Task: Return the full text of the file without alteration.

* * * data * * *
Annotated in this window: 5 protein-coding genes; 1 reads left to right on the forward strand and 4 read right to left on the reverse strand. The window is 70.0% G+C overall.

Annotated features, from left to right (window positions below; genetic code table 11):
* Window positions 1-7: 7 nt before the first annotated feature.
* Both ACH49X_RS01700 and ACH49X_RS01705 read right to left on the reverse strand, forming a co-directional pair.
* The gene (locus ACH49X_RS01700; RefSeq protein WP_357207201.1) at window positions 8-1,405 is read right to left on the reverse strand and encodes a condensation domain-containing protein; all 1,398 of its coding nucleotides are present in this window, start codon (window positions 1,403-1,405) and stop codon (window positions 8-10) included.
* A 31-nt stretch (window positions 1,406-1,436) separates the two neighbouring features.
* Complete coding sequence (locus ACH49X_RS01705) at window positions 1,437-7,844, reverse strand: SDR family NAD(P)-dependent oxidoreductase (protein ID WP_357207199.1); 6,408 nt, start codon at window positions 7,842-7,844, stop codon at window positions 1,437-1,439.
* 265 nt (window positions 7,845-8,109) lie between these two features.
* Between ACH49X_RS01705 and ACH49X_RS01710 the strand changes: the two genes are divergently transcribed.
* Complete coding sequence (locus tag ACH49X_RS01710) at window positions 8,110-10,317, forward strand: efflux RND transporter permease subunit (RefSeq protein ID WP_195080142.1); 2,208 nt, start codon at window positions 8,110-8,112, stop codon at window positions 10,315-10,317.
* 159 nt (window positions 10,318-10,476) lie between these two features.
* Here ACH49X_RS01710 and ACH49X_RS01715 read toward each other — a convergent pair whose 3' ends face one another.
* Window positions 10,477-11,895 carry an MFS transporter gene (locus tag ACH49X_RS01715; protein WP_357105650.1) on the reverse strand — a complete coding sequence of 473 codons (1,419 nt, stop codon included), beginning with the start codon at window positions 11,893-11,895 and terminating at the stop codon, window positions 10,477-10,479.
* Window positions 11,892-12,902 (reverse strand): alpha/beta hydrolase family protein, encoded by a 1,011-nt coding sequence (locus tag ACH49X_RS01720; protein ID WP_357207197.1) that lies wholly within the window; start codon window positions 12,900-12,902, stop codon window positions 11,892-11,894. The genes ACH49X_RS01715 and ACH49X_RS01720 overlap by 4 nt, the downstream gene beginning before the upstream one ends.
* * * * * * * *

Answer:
Annotated in this window: 5 protein-coding genes; 1 reads left to right on the forward strand and 4 read right to left on the reverse strand. The window is 70.0% G+C overall.

Annotated features, from left to right (window positions below; genetic code table 11):
* Window positions 1-7: 7 nt before the first annotated feature.
* Both ACH49X_RS01700 and ACH49X_RS01705 read right to left on the reverse strand, forming a co-directional pair.
* The gene (locus ACH49X_RS01700; RefSeq protein WP_357207201.1) at window positions 8-1,405 is read right to left on the reverse strand and encodes a condensation domain-containing protein; all 1,398 of its coding nucleotides are present in this window, start codon (window positions 1,403-1,405) and stop codon (window positions 8-10) included.
* A 31-nt stretch (window positions 1,406-1,436) separates the two neighbouring features.
* Complete coding sequence (locus ACH49X_RS01705) at window positions 1,437-7,844, reverse strand: SDR family NAD(P)-dependent oxidoreductase (protein ID WP_357207199.1); 6,408 nt, start codon at window positions 7,842-7,844, stop codon at window positions 1,437-1,439.
* 265 nt (window positions 7,845-8,109) lie between these two features.
* Between ACH49X_RS01705 and ACH49X_RS01710 the strand changes: the two genes are divergently transcribed.
* Complete coding sequence (locus tag ACH49X_RS01710) at window positions 8,110-10,317, forward strand: efflux RND transporter permease subunit (RefSeq protein ID WP_195080142.1); 2,208 nt, start codon at window positions 8,110-8,112, stop codon at window positions 10,315-10,317.
* 159 nt (window positions 10,318-10,476) lie between these two features.
* Here ACH49X_RS01710 and ACH49X_RS01715 read toward each other — a convergent pair whose 3' ends face one another.
* Window positions 10,477-11,895 carry an MFS transporter gene (locus tag ACH49X_RS01715; protein WP_357105650.1) on the reverse strand — a complete coding sequence of 473 codons (1,419 nt, stop codon included), beginning with the start codon at window positions 11,893-11,895 and terminating at the stop codon, window positions 10,477-10,479.
* Window positions 11,892-12,902 (reverse strand): alpha/beta hydrolase family protein, encoded by a 1,011-nt coding sequence (locus tag ACH49X_RS01720; protein ID WP_357207197.1) that lies wholly within the window; start codon window positions 12,900-12,902, stop codon window positions 11,892-11,894. The genes ACH49X_RS01715 and ACH49X_RS01720 overlap by 4 nt, the downstream gene beginning before the upstream one ends.